Writing an event description that wins over attendees is both a science and an art. How do you sum up the blood, sweat, and tears of your work in a few sentences?
By knowing what information to prioritise, you can write an event description that helps you reach more people and sell more tickets.
Here are nine steps to learn how to make the most out of your event description.
1. Know your worth
When you sell tickets to an event you’re asking attendees for two of the most precious things in life: time and money. What are you offering in return?
Let’s say you organise Spanish classes. On the surface, people attend your course to learn Spanish. But dig deeper and the motivation you’ll find can be profound. Some students may long for adventure and dream of hiking in Patagonia. Others might be learning Spanish to reconnect with their heritage.
Ask yourself: why are your attendees really at your event? How will you transform their lives for the better? Craft a brand promise that includes your answer, and weave that message into your event description.
2. Understand your attendees
If you want to sell more tickets, you need to know what draws people to your event in the first place. Knowing your audience is also key for striking the right tone in your writing. If people don’t feel heard, why should they listen?
Here’s how to dig deeper into your attendee data:
- Send a survey to your attendees after the event
- Look for trends in any customer support questions you receive
- Research similar events on Facebook, Twitter, and YouTube to see what their attendees have to say
Use what you learn to target your event description to your audience. For example, if your attendees say the variety of food available is their favourite part of your event, make sure to highlight your food vendors in your event description.
3. Seek inspiration
Search for events like yours to see how they describe their events. You can use Google and online marketplaces, like Eventbrite, which provide you with a snapshot of other events in the space. Take special note of:
- The opening line of their description
- What tone they use
- How they structure information through headers and bullet points
- How they use images, video, and social media
What are they hoping to convey about their event? Don’t copy their writing — but do take their best underlying ideas. Make them your own.
4. Paint a picture
After visiting an event listing, people most often open Google Images and YouTube. Why? They’re looking for photos and videos of your event to determine if it’s worth their time.
Paint a picture of your event on your event page, so visitors don’t leave the page. Here’s how:
- Link to YouTube videos of last year’s event or Instagram photos of the venue
- Showcase powerful photos from the perspective of your attendees
- Highlight speakers and workshops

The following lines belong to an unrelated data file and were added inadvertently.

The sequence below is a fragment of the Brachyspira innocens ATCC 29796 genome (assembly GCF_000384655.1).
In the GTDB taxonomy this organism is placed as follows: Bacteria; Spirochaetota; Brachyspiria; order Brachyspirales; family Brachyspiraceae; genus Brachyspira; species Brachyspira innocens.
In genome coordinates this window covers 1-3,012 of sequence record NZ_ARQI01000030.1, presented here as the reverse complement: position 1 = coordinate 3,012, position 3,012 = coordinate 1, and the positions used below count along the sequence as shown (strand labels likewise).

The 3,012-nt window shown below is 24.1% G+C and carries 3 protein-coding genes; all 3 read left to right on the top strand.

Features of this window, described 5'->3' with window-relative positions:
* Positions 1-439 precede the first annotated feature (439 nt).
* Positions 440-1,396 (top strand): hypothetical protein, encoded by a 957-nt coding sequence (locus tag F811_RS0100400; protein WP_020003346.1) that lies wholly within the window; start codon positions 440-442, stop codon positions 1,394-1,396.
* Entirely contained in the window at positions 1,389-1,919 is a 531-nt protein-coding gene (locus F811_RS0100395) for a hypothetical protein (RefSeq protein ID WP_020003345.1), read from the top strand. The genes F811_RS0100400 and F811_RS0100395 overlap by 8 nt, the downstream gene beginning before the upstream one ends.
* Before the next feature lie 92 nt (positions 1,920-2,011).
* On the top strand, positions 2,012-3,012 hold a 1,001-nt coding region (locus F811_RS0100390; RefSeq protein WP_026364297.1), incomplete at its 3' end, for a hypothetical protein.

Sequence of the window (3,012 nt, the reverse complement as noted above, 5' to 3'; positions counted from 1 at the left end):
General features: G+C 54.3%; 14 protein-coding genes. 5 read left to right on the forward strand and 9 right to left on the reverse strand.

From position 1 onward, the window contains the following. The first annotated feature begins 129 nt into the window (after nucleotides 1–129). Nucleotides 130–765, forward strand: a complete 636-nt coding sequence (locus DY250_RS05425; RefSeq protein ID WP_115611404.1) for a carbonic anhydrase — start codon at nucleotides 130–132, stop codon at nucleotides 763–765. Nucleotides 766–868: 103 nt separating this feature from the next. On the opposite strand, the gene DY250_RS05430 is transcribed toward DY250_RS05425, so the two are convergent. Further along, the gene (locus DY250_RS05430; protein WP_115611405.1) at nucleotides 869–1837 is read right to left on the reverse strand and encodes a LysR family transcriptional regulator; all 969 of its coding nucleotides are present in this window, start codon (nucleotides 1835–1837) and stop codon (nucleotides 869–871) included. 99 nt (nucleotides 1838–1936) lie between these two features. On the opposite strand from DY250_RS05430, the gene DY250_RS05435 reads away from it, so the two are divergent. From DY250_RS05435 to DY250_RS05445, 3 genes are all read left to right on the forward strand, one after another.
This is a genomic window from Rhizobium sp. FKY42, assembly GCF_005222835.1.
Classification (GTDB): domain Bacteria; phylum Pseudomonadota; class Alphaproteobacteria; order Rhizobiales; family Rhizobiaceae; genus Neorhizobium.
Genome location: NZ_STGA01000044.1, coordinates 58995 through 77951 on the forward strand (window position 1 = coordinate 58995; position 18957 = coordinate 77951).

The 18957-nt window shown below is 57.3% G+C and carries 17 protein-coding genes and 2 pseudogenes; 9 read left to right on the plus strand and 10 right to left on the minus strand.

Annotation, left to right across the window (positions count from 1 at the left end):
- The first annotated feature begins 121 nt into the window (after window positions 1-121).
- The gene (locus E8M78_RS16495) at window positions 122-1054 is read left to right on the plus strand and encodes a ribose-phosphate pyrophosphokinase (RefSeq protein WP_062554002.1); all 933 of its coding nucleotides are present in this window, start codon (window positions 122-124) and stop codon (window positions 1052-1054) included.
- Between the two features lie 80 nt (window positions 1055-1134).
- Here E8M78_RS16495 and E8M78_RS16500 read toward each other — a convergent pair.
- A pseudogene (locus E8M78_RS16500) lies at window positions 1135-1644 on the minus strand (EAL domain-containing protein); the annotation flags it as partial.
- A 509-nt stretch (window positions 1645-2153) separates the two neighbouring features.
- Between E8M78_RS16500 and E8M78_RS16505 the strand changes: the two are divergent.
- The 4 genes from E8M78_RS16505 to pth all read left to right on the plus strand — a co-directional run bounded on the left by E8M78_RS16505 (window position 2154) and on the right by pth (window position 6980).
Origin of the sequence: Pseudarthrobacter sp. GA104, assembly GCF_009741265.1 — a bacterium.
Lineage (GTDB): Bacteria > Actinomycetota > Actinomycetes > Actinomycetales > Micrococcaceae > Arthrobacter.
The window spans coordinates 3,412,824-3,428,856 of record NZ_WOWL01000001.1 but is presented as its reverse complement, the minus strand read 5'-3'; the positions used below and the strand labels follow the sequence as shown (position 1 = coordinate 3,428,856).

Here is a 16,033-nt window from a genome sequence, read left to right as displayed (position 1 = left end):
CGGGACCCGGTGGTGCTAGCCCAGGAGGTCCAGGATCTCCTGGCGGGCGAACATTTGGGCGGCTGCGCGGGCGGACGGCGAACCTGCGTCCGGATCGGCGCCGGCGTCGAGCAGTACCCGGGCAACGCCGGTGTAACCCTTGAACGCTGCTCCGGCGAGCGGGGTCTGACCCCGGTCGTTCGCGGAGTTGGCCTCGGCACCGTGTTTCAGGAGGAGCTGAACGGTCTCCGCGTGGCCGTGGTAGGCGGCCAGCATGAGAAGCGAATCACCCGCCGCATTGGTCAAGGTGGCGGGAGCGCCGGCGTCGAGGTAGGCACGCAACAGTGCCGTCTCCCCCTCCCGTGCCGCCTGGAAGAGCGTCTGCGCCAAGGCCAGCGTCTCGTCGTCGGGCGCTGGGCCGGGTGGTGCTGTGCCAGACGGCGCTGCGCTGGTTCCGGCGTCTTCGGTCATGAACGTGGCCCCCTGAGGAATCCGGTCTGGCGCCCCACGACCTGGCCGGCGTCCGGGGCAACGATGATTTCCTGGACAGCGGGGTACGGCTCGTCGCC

- Add attendee testimonials and course certificates people may receive
5. Make it easy to read
Don’t overwhelm people with blocks of text. Organise your writing and make sure it’s skimmable. Use these best practices:
- Start with an outline — map out what you want to say before you start writing
- Break up copy into sections with headers
- Use bullet points
- Copy and paste your event description into the free Hemingway App to help you make your writing easy to read
To learn more, download our Ultimate Guide to Copywriting for Events.
6. Optimise for search
The words in your event description can increase the odds that interested people will discover your event through search engines like Google — known as search engine optimisation (SEO).
Choose a ticketing partner whose site has strong domain authority (how much Google trusts a website). The higher your partner’s domain authority, the better shot your event has at ranking in search results. Here’s what else you can do to make sure your event is easily searchable:
- Use descriptive keywords in your title and event description
- Optimise your event listing for mobile search
- Use different copy on your own website compared to your Eventbrite event listing — Google rewards websites that have unique writing, so don’t duplicate content
Learn more about how to rank higher on Google in this post.
7. Add FAQs
If you don’t answer pressing questions upfront, people might not register. Your customer service team will waste time and money answering repeat questions. And confusion can lead to issues that hurt the attendee experience and your brand.
To identify which FAQs to include, read your attendees’ emails. Categorise each email. Count how many contacts you’ve had for each category. Then add answers to the most frequent questions to your event listing.
Don’t overwhelm people, just include what’s most important. You can add more FAQs to the email attendees receive after they register.
8. State your refund policy
A clear refund policy in your event description reassures potential attendees. If you use Eventbrite, setting a refund policy is easy.
Say an attendee catches the flu. Instead of rejecting their refund request and losing a customer, let them transfer their ticket to a future event. You’ll gain a loyal fan instead.
9. Get feedback
Get feedback on your writing before it impacts your sales. Ask someone from your audience demographic to review the copy and have them describe their thoughts and feelings.
Do they want to attend your event? Or are they unconvinced? This will give you a sense of how effective your copy is.
When potential attendees interact with your event brand online, your event description is just one touchpoint as they decide to buy. Don’t miss out on sales. Download this ebook to learn How to Bring Your Event Brand to Life on the Web.